Job descriptions and industry overviews

Restaurant manager: job description

21 Jun 2023, 15:39

Restaurant managers oversee day-to-day operations in restaurants.

The image shows a plate of food being delivered to a customer by a restaurant manager

You'll need to be able to lead as well as work as part of a team.

What does a restaurant manager do? Typical employers | Qualifications and training | Key skills

Restaurant managers make sure their premises run smoothly and that customers are satisfied. They have responsibilities both ‘front of house’ (the part of the restaurant used by customers) and ‘back of house’ (the parts that customers don’t see, such as kitchens and storage areas).

The amount of customer/staff contact varies according to the size of employer: managers in larger organisations may be mostly office-based, whereas managers of smaller establishments often have frequent contact with both customers and employees.

Typical duties include:

  • Recruiting, training and supervising staff.
  • Agreeing and managing budgets.
  • Creating staffing rotas.
  • Planning menus.
  • Ensuring compliance with licensing, hygiene and health and safety legislation.
  • Promoting and marketing the business.
  • Overseeing stock levels and ordering supplies.
  • Handling customer enquiries and complaints.
  • Taking reservations.
  • Greeting and advising customers.
  • Problem solving.
  • Preparing and presenting staffing/sales reports.
  • Keeping statistical and financial records.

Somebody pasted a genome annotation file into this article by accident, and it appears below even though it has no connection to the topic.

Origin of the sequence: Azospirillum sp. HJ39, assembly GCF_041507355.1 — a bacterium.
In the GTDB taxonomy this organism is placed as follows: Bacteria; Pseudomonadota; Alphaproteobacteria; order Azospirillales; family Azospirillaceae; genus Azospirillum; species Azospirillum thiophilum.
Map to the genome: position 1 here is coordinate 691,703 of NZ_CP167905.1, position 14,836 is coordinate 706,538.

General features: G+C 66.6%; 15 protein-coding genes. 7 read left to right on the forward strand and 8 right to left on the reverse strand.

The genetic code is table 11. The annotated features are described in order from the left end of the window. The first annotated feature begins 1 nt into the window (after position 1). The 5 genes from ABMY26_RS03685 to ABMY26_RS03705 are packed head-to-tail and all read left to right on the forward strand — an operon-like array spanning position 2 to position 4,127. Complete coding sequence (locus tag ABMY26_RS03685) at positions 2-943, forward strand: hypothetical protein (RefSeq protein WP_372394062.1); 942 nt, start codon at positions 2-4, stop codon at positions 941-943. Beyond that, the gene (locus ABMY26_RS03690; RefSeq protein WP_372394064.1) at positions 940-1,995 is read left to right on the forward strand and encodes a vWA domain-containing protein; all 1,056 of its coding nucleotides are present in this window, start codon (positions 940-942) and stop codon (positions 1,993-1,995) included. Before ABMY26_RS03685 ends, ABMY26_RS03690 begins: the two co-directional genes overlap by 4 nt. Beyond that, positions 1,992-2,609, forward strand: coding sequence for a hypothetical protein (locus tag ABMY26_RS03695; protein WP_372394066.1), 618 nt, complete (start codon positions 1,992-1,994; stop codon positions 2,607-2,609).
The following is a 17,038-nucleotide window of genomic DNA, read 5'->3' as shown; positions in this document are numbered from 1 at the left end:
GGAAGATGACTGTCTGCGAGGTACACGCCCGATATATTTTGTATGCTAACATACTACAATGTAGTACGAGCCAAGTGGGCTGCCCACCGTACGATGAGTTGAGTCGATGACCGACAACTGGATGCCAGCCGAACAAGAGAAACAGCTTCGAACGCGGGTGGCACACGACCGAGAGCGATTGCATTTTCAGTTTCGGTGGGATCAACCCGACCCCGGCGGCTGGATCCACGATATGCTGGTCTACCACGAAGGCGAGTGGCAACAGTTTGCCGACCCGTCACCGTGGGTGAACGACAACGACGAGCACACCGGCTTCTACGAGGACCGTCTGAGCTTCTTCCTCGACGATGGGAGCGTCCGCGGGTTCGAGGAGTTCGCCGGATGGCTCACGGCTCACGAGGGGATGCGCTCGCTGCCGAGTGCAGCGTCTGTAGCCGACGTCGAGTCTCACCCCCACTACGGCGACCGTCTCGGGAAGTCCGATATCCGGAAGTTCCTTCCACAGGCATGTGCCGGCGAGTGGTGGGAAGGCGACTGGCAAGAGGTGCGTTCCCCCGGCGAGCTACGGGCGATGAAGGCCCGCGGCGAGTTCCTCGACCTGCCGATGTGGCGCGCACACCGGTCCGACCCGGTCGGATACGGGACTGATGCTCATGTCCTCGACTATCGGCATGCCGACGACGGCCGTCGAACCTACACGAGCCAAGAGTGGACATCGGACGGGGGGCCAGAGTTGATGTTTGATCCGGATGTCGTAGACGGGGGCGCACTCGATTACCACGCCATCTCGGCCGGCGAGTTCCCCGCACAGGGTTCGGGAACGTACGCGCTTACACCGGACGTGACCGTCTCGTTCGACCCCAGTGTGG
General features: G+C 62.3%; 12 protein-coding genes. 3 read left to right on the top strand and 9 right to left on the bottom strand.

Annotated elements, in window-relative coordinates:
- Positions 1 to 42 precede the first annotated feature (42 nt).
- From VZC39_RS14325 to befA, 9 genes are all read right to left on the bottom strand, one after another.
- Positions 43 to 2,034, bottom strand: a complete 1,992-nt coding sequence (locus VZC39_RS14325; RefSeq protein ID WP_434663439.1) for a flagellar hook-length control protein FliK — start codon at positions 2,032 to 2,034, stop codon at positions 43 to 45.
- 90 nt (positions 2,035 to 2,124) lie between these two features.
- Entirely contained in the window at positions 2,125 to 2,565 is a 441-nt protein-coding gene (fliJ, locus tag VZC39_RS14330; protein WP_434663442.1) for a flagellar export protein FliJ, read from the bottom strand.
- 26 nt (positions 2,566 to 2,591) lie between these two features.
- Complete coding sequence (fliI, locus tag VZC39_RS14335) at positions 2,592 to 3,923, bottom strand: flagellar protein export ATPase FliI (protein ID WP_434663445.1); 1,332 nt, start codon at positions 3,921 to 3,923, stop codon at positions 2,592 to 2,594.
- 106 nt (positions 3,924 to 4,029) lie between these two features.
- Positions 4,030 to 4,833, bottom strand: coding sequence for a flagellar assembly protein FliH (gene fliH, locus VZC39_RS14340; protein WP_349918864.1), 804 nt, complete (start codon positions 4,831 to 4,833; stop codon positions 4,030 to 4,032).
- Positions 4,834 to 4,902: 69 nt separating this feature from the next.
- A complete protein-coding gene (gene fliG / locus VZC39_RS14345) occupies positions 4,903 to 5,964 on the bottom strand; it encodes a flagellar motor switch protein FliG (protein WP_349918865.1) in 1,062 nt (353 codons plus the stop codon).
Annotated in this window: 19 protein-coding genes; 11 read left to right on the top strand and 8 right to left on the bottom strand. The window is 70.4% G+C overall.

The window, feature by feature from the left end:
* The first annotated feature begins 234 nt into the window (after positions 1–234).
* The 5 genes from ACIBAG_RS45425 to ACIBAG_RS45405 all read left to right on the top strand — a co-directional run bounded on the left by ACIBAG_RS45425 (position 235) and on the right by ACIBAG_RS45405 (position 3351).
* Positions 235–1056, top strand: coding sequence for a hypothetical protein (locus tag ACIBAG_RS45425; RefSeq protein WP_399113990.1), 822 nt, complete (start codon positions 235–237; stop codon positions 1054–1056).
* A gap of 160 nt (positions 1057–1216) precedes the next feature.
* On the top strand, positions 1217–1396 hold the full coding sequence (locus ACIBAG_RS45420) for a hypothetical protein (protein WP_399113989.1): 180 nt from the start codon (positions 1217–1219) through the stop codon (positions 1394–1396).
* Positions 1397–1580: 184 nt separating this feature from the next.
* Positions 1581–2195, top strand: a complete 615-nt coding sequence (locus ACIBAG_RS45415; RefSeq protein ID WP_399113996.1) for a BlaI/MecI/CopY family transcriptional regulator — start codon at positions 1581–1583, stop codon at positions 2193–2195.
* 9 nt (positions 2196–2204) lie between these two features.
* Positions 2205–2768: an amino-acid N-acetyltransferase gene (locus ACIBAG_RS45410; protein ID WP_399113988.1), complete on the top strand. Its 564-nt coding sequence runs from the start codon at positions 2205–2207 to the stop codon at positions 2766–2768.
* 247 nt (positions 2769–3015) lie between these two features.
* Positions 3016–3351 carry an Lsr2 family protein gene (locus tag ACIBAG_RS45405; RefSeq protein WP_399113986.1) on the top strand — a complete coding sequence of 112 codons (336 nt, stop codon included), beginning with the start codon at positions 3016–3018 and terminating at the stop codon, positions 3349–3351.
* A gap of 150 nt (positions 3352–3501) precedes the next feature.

• Assessing and improving profitability.
  • Liaising with customers, employees, suppliers, licensing authorities and sales representatives.
  • Making improvements to the running of the business and developing the restaurant.

Working hours are likely to be long and irregular, particularly if you work for a smaller or specialist restaurant. You may also need to work shifts and to cover other roles from time to time.

Graduate restaurant manager salaries

Assistant restaurant managers tend to earn up to £25,000, according to The Caterer , while more experienced restaurant managers can earn up to £28,000. Trainee managers in fast food chains tend to earn around £24,000 as a starting salary.

Salaries are likely to be higher in London and in luxury or speciality restaurants.

Typical employers of restaurant managers

  • National, regional and international restaurant chains.
  • Large hotel restaurants.
  • Independent restaurants.
  • Themed restaurants.
  • Café bars.
  • Brasseries.
  • Hotel/leisure groups.

Vacancies for graduate schemes are advertised on,uk, by the Institute of Hospitality and by careers services. Roles are also advertised by specialist recruitment agencies and on sites such as

You may also be able to find a job through networking and speculative applications.

Qualifications and training required for restaurant managers

You don’t need a degree to become a restaurant manager, but a qualification in business studies, catering or hospitality management could give you an advantage. An apprenticeship could also give you an edge.

Practical experience is essential in this field. You can gain this through hospitality, catering or customer service work.

Key skills for restaurant managers

  • Strong customer service skills.
  • Commercial awareness.
  • Interpersonal and teamworking skills.
  • The ability to prioritise and juggle multiple responsibilities.
  • Excellent communication skills.
  • Management and administration skills.
  • Problem-solving skills.
  • Organisational skills.

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